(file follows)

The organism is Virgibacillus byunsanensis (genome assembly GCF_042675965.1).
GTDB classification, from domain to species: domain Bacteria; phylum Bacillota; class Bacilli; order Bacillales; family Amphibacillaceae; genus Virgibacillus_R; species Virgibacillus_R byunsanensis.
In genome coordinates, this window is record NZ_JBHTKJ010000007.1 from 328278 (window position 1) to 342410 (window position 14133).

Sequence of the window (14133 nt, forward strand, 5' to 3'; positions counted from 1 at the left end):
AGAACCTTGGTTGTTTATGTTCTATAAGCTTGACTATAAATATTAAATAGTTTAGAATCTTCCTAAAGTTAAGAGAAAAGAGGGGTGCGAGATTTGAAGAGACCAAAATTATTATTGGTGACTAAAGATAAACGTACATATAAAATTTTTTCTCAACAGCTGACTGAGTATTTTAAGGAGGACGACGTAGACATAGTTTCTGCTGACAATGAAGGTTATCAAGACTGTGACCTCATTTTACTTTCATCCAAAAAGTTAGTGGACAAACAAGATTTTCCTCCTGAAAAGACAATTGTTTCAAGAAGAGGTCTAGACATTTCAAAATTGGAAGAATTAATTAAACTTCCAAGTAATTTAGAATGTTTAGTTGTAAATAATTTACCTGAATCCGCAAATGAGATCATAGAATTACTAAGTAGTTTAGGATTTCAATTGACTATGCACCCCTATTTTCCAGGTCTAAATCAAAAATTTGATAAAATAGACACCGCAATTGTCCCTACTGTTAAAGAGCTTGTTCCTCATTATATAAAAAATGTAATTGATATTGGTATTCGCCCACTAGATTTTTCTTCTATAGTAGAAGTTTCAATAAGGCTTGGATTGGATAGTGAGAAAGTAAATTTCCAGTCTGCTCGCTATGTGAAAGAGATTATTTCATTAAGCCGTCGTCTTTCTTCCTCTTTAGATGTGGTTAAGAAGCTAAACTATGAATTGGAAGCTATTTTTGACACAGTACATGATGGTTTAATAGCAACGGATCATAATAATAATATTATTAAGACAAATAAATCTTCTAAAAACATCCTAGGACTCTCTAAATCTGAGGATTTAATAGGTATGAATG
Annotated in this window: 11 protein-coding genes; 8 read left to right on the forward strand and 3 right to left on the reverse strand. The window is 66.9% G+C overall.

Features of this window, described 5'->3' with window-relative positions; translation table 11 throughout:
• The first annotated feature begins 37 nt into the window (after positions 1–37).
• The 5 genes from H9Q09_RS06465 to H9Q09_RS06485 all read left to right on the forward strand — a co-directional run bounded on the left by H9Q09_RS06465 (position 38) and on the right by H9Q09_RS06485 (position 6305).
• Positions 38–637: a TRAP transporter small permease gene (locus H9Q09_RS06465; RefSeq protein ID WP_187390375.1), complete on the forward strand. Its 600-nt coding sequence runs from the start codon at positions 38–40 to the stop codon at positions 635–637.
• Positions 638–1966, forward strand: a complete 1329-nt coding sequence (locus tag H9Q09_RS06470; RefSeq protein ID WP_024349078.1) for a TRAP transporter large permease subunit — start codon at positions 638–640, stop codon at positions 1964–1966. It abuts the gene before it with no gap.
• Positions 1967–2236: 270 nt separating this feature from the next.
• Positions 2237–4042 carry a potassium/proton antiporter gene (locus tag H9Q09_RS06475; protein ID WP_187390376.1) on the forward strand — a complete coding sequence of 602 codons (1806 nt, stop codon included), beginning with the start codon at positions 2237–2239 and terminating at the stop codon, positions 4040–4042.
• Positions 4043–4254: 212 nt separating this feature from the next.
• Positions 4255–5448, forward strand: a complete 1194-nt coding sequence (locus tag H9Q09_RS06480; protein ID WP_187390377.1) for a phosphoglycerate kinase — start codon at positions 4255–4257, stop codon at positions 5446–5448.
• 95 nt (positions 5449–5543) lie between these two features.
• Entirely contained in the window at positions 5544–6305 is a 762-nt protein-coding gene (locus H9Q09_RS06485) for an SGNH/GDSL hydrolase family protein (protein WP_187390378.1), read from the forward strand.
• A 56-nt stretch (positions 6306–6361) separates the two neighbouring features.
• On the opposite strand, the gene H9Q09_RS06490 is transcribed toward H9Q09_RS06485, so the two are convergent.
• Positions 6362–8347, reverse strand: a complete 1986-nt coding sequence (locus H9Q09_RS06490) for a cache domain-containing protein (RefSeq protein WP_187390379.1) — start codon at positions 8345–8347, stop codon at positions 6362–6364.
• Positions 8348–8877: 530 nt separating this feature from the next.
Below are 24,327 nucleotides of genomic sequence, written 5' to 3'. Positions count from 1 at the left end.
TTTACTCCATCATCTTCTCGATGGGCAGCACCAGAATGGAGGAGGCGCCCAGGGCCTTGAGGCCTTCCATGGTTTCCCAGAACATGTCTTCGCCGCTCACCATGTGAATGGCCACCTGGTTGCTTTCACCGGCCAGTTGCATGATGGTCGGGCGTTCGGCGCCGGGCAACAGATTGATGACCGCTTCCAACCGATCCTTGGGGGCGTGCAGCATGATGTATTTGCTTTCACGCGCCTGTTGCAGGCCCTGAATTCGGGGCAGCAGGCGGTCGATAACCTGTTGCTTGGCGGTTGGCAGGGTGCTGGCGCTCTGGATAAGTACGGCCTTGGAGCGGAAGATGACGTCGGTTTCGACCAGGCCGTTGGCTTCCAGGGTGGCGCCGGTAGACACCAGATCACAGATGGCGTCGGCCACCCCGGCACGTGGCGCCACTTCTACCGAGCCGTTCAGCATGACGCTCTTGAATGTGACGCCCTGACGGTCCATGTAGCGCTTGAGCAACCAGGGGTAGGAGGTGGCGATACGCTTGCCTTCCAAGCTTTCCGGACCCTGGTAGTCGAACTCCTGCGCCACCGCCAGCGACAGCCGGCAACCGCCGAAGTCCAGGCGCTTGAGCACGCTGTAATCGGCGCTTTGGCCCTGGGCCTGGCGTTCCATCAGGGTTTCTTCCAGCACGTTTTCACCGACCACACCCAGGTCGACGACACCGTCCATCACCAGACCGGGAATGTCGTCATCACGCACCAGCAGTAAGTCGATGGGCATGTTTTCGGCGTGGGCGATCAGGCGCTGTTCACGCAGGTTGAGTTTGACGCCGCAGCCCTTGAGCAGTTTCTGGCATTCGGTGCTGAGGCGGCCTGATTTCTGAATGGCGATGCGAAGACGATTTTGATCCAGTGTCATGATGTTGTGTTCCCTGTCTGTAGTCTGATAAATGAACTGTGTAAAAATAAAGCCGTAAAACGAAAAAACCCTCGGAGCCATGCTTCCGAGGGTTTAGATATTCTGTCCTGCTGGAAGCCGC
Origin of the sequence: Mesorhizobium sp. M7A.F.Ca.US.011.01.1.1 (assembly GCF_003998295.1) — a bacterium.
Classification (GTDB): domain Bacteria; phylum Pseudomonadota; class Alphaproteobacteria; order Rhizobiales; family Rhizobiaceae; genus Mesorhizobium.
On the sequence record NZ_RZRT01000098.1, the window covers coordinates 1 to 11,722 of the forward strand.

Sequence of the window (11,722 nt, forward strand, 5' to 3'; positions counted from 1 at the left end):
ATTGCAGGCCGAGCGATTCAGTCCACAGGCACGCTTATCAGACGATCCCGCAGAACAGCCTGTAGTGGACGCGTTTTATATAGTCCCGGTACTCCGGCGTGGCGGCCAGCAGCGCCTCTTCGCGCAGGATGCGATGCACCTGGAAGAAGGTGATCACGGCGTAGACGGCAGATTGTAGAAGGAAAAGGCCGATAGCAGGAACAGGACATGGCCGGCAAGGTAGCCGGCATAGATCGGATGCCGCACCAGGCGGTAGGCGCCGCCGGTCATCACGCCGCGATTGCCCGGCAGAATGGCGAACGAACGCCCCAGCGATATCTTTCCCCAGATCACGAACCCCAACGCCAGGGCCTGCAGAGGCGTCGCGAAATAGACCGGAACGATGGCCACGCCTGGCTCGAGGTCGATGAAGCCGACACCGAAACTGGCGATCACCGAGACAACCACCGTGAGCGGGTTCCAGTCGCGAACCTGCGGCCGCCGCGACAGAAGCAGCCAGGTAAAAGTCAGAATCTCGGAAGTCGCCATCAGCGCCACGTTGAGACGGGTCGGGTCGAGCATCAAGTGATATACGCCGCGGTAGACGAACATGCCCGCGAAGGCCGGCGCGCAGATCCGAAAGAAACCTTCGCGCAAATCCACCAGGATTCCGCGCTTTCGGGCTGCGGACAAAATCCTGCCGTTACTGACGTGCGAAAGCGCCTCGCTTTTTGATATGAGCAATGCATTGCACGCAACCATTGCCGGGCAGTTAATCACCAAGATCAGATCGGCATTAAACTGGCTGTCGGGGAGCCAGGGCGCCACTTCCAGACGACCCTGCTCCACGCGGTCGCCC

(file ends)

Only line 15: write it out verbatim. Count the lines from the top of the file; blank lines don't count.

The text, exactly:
• Positions 4255–5448, forward strand: a complete 1194-nt coding sequence (locus tag H9Q09_RS06480; protein ID WP_187390377.1) for a phosphoglycerate kinase — start codon at positions 4255–4257, stop codon at positions 5446–5448.